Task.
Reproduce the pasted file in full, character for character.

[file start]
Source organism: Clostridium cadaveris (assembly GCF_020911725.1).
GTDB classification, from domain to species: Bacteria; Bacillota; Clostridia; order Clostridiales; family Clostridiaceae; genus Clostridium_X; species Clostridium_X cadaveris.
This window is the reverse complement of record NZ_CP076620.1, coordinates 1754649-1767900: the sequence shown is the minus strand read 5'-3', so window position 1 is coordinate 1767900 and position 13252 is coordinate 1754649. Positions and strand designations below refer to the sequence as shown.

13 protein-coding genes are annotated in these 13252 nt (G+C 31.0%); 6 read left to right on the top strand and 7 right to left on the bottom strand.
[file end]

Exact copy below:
Source organism: Clostridium cadaveris (assembly GCF_020911725.1).
GTDB classification, from domain to species: Bacteria; Bacillota; Clostridia; order Clostridiales; family Clostridiaceae; genus Clostridium_X; species Clostridium_X cadaveris.
This window is the reverse complement of record NZ_CP076620.1, coordinates 1754649-1767900: the sequence shown is the minus strand read 5'-3', so window position 1 is coordinate 1767900 and position 13252 is coordinate 1754649. Positions and strand designations below refer to the sequence as shown.

13 protein-coding genes are annotated in these 13252 nt (G+C 31.0%); 6 read left to right on the top strand and 7 right to left on the bottom strand.